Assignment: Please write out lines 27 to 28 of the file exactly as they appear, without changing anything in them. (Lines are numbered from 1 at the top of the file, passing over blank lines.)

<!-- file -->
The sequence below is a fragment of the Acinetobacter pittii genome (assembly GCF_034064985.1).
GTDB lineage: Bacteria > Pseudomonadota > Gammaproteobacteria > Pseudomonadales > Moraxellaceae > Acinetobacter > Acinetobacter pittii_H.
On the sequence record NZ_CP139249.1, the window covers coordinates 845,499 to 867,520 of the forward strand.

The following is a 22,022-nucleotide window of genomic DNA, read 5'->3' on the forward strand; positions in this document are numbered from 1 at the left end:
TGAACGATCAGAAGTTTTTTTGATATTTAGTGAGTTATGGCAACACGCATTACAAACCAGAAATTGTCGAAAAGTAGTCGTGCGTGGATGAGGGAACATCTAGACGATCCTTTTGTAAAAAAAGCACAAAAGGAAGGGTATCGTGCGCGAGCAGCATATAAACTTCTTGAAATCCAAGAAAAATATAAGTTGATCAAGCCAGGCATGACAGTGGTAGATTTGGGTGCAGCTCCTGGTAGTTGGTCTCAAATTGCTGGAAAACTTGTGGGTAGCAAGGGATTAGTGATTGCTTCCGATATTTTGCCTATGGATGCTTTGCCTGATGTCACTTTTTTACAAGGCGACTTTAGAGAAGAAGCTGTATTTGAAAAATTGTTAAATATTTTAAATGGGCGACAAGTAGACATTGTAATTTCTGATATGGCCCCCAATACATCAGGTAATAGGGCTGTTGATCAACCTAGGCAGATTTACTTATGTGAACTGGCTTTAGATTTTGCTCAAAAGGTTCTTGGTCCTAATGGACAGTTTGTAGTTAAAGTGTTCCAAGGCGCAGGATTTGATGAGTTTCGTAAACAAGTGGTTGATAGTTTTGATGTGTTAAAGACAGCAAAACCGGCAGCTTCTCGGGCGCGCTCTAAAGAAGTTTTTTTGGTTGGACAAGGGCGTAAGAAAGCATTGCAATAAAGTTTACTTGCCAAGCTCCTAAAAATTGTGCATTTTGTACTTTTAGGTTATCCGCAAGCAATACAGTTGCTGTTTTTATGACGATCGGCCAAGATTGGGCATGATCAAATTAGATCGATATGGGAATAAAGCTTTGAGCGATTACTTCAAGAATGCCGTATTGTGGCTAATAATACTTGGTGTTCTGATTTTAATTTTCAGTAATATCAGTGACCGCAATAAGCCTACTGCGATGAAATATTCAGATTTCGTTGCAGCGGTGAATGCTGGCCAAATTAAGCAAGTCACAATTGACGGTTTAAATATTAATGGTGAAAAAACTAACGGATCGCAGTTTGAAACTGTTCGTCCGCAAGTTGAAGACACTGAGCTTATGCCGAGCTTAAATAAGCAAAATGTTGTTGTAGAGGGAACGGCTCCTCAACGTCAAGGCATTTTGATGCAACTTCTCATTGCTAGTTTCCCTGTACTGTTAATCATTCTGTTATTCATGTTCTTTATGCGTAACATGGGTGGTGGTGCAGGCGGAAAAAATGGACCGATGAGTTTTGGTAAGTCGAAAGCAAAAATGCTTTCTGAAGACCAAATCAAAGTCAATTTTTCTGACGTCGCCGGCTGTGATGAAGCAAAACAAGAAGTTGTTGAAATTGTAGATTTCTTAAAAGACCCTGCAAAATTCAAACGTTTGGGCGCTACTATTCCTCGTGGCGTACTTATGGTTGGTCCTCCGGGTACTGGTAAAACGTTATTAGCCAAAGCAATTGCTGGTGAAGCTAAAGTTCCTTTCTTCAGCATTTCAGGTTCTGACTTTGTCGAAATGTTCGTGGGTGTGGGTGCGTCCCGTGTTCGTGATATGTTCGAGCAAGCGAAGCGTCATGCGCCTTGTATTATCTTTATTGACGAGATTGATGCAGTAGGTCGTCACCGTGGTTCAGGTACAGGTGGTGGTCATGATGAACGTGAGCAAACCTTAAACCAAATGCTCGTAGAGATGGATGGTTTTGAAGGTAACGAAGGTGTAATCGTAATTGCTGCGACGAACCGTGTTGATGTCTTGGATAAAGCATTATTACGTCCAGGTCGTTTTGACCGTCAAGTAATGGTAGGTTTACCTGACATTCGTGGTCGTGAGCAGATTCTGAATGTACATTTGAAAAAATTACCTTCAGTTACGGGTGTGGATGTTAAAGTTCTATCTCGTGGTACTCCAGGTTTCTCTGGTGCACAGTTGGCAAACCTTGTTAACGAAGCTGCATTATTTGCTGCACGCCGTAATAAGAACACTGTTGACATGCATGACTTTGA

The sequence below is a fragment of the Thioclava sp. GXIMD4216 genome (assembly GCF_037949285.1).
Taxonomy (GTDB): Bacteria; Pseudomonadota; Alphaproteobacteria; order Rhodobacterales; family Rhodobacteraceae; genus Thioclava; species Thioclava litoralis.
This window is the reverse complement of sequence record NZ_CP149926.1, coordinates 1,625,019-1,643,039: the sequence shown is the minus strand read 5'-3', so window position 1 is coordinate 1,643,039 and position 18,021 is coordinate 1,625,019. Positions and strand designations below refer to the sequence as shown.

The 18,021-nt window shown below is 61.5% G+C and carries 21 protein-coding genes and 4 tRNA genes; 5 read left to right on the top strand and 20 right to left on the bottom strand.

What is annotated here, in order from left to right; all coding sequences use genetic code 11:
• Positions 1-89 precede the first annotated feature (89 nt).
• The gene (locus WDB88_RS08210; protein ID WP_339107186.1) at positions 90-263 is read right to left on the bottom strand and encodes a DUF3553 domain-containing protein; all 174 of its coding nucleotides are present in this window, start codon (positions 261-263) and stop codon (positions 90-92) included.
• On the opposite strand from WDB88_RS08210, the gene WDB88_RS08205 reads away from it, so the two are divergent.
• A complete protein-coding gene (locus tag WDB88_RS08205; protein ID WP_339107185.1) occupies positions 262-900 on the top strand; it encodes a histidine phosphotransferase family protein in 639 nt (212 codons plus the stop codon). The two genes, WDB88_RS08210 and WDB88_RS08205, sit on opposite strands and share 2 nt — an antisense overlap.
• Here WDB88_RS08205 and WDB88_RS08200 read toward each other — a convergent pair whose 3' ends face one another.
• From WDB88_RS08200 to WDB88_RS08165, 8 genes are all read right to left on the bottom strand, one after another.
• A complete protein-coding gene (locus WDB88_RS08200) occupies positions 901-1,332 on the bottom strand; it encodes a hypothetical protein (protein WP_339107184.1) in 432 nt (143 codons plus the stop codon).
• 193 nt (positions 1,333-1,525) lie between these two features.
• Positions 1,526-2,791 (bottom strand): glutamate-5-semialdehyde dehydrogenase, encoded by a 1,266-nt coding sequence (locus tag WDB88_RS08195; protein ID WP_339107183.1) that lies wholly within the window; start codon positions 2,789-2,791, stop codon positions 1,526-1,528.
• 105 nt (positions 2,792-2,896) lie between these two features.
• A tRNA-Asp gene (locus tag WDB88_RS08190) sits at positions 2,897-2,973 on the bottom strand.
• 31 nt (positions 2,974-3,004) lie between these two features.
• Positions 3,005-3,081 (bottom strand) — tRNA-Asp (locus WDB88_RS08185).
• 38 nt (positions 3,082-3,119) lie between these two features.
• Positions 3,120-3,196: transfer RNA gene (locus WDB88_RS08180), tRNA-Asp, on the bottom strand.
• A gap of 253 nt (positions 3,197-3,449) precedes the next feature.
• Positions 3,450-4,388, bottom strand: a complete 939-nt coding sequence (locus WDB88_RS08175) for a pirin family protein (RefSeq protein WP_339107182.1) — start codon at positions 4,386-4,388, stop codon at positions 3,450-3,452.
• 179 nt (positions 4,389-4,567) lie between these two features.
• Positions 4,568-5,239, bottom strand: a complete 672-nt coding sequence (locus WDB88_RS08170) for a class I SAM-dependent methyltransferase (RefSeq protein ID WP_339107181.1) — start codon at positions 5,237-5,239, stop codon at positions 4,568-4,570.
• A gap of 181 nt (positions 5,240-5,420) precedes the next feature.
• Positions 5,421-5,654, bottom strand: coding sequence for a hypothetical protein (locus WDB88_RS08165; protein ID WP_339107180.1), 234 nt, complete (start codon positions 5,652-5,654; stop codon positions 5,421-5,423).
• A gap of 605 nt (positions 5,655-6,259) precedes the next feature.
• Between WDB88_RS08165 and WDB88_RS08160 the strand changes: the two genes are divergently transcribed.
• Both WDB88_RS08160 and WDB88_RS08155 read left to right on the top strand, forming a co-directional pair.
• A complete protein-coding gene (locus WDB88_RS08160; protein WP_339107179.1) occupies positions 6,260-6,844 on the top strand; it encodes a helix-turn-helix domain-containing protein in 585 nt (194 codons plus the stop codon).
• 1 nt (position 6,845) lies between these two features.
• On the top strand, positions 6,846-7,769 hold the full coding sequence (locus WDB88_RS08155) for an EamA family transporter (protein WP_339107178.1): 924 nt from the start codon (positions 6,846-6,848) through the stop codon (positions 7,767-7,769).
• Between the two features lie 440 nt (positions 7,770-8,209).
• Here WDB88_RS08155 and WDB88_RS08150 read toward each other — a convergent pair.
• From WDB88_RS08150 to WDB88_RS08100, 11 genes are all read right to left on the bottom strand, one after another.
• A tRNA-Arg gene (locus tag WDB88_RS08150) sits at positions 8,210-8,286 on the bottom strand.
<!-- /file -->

• Positions 3,450-4,388, bottom strand: a complete 939-nt coding sequence (locus WDB88_RS08175) for a pirin family protein (RefSeq protein WP_339107182.1) — start codon at positions 4,386-4,388, stop codon at positions 3,450-3,452.
• 179 nt (positions 4,389-4,567) lie between these two features.